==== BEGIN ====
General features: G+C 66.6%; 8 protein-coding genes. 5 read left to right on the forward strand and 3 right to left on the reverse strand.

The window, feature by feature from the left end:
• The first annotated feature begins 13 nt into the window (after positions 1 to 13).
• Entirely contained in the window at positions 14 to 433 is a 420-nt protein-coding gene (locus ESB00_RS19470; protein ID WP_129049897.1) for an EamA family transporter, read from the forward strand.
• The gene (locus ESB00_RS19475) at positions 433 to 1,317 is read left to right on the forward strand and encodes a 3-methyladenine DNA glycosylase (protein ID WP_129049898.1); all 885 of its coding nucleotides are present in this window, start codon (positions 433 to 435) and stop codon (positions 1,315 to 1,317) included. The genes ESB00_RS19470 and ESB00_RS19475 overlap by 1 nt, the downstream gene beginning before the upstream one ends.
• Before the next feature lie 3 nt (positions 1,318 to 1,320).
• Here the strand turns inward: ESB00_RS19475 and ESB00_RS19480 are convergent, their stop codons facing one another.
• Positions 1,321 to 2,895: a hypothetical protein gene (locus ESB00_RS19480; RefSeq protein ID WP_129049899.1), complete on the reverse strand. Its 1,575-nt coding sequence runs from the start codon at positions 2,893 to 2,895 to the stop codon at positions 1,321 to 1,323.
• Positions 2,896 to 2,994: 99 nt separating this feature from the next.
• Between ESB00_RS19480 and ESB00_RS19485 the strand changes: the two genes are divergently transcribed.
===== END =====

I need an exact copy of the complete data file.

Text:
General features: G+C 66.6%; 8 protein-coding genes. 5 read left to right on the forward strand and 3 right to left on the reverse strand.

The window, feature by feature from the left end:
• The first annotated feature begins 13 nt into the window (after positions 1 to 13).
• Entirely contained in the window at positions 14 to 433 is a 420-nt protein-coding gene (locus ESB00_RS19470; protein ID WP_129049897.1) for an EamA family transporter, read from the forward strand.
• The gene (locus ESB00_RS19475) at positions 433 to 1,317 is read left to right on the forward strand and encodes a 3-methyladenine DNA glycosylase (protein ID WP_129049898.1); all 885 of its coding nucleotides are present in this window, start codon (positions 433 to 435) and stop codon (positions 1,315 to 1,317) included. The genes ESB00_RS19470 and ESB00_RS19475 overlap by 1 nt, the downstream gene beginning before the upstream one ends.
• Before the next feature lie 3 nt (positions 1,318 to 1,320).
• Here the strand turns inward: ESB00_RS19475 and ESB00_RS19480 are convergent, their stop codons facing one another.
• Positions 1,321 to 2,895: a hypothetical protein gene (locus ESB00_RS19480; RefSeq protein ID WP_129049899.1), complete on the reverse strand. Its 1,575-nt coding sequence runs from the start codon at positions 2,893 to 2,895 to the stop codon at positions 1,321 to 1,323.
• Positions 2,896 to 2,994: 99 nt separating this feature from the next.
• Between ESB00_RS19480 and ESB00_RS19485 the strand changes: the two genes are divergently transcribed.